Life and total permanent disability insurance

Using super for income protection insurance

Chapter 4- Using money in superannuation



In addition to providing for a member’s retirement, benefits in super funds can be used to purchase certain types of life insurance (sometimes known more generally as ‘risk insurance’).

Many, if not all, managed super funds offer various forms of life insurance. Given the generally-tax advantaged nature of super, these forms of life insurance can often be cheaper to the member. What’s more, if the person wanting insurance is already a member of a particular fund, the new policy can be relatively easy to establish.

As a general proposition, premiums for total and permanent disability (TPD) cover and death cover are not deductible in the hands of individuals paying directly for these types of insurance. That is, if a person purchases these policies directly, the person cannot offset that premium against their income when calculating their tax liability. However, if the policy is held by the person’s super fund the member effectively receives a tax benefit. This is because the contributions that were paid into the fund to finance the insurance premiums are taxed at just 15%.

Let’s look at an example: Wendy has a marginal tax rate of 30%. She has to pay an insurance premium of $1000 to get the required level of life and TPD cover. If she pays this premium directly to the insurer, she does not get a tax deduction.  This means she must first earn $1,420 in order to afford the premium. Of this $1,420, she pays 30% in tax – or $420. This leaves her with $1,000 to pay the premium.

If Wendy pays this premium via a super fund, she only needs to earn $1,170 pre-tax. If she contributes $1,170 into her super fund, the fund will pay $170 of this to the tax office has tax ($170 is 15% of $1170). Her super fund is then left with $1000, with which it purchases the insurance policy.

From Wendy’s point of view, she has had to earn $250 less in order to purchase the insurance ($1420 minus $1170 equals $250). Pre-tax, the insurance is $250 cheaper when bought through super.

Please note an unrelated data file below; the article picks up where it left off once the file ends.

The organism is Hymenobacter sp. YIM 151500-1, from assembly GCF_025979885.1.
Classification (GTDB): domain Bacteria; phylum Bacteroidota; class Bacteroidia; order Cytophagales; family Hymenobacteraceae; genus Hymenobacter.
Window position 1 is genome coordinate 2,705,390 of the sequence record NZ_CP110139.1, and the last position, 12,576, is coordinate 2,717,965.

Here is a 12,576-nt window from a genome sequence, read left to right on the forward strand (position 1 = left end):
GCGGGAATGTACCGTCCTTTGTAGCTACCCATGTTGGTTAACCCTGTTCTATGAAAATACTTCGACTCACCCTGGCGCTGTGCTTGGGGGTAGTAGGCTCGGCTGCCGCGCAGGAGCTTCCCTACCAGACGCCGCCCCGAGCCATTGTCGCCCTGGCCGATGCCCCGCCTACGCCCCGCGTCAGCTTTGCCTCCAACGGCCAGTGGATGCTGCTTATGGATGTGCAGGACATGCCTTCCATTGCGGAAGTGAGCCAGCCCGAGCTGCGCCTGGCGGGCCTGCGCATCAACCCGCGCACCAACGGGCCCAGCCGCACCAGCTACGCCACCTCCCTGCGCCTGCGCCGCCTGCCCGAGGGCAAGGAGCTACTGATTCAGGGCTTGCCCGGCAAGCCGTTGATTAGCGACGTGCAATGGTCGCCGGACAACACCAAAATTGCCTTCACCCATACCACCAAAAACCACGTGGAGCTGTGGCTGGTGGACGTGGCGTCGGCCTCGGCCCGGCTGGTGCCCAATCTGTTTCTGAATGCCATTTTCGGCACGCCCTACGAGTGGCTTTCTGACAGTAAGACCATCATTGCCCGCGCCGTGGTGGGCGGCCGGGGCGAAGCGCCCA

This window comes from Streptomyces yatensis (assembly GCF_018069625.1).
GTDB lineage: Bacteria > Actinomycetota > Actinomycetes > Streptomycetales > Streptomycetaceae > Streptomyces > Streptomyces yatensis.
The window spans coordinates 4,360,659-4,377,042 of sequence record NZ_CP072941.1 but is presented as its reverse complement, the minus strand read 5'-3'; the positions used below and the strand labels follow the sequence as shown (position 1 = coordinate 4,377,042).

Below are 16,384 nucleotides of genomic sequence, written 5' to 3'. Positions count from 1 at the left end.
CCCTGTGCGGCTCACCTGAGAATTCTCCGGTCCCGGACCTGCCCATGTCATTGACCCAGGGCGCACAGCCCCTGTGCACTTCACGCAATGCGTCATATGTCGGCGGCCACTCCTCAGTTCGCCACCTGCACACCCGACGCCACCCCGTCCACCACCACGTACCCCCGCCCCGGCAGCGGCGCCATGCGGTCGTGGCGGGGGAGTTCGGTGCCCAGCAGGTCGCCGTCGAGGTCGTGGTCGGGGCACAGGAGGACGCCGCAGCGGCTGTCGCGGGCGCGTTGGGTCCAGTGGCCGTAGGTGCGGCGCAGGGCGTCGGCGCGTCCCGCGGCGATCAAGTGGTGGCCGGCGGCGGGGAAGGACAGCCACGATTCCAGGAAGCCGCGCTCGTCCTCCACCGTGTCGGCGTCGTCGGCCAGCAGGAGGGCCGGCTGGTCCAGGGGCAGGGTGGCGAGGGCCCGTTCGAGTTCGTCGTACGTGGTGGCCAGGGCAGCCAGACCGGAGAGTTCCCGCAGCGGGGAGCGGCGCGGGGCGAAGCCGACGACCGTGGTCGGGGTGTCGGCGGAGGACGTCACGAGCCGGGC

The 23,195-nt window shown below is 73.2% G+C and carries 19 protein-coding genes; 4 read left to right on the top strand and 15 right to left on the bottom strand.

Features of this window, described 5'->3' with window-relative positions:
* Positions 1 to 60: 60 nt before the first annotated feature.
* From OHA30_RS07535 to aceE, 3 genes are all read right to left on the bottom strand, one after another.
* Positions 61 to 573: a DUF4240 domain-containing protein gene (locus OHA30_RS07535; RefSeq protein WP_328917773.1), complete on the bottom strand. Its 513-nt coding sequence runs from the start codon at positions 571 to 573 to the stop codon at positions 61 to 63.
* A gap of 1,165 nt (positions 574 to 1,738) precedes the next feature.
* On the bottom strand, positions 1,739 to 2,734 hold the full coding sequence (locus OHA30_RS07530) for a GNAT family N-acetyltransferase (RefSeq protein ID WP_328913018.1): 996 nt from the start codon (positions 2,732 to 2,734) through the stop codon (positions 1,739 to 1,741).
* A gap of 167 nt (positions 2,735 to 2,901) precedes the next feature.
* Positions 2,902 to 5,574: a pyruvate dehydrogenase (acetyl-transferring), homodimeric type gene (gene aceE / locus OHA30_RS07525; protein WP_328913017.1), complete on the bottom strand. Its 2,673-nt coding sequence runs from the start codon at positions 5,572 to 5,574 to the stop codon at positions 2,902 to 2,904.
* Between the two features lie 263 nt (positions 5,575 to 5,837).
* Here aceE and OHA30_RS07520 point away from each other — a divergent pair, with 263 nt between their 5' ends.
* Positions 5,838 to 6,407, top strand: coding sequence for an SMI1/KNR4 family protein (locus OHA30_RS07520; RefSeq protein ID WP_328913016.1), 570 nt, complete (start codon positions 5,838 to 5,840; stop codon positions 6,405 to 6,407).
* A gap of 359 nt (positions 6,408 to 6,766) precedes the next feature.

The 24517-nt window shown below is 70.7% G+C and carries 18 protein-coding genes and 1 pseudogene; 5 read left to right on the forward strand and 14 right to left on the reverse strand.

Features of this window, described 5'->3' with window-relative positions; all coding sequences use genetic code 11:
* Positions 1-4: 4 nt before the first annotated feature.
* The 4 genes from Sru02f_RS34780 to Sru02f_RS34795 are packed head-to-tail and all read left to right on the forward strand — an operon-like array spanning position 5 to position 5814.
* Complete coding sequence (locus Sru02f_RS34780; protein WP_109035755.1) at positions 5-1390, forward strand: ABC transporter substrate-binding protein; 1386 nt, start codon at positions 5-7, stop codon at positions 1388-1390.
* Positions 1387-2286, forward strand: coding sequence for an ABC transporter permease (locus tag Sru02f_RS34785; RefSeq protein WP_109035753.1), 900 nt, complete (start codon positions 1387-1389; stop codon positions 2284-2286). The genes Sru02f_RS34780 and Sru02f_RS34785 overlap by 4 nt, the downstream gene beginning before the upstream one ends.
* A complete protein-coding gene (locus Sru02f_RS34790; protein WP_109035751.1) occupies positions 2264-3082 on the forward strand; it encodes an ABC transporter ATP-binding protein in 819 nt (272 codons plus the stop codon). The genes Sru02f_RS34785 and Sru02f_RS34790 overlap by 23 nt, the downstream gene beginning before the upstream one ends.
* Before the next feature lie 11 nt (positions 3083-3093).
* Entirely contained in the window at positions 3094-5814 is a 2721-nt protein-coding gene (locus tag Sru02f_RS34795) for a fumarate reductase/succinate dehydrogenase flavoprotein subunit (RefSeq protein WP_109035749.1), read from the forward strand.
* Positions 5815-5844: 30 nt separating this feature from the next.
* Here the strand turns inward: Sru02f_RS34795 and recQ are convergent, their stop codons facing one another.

This tax effectiveness is not the only benefit of using superannuation to finance life insurance. As we outlined above, superannuation is effectively a form of forced saving for one’s retirement. This means that money held within superannuation cannot be withdrawn until a person reaches retirement age. People who need life insurance are typically younger than retirement age. For example, parents of young children who are financially dependent on their parents typically need life insurance. And parents of young children are typically well below retirement age.


Because money held within superannuation is not available to pre-retirees anyway, using superannuation benefits to purchase life insurance means that the individual does not have to use their current disposable income to make the purchase. This can be very advantageous, because the need for life insurance typically arises at the same time as there are many claims on a person’s disposable income. Again, the most common example is a parent of dependent children. Dependent children are expensive, which can make it very difficult for a parent to forego day-to-day spending money in order to purchase life insurance.

What a paradox: the very reason you need life insurance makes life insurance particularly difficult to afford!

Of course, if superannuation benefits are used to purchase life insurance, then there will be fewer benefits remaining when the person eventually retires. If a person wishes to restore their superannuation balance, then this can be a simple matter of either increasing the level of contribution in the current or future years, or deferring retirement for a period of time and using the extra time in the workforce to facilitate increased contributions into super. Deferring retirement also has the advantage of shortening the period of time over which superannuation benefits need to be spent.

Sometimes people argue that using superannuation to purchase life insurance reduces the amount available for retirement. This is not actually true. If using superannuation to finance insurance makes that insurance cheaper in pre-tax terms, and a person must be better off financially when they do so. They are better off to the extent of the tax benefit that they receive. If a person were to save the tax benefit, then their total retirement savings – which includes personal money as well as superannuation benefits – are actually greater than they would be if they had paid the premium directly. (The problem is, most people do not save the tax benefit!)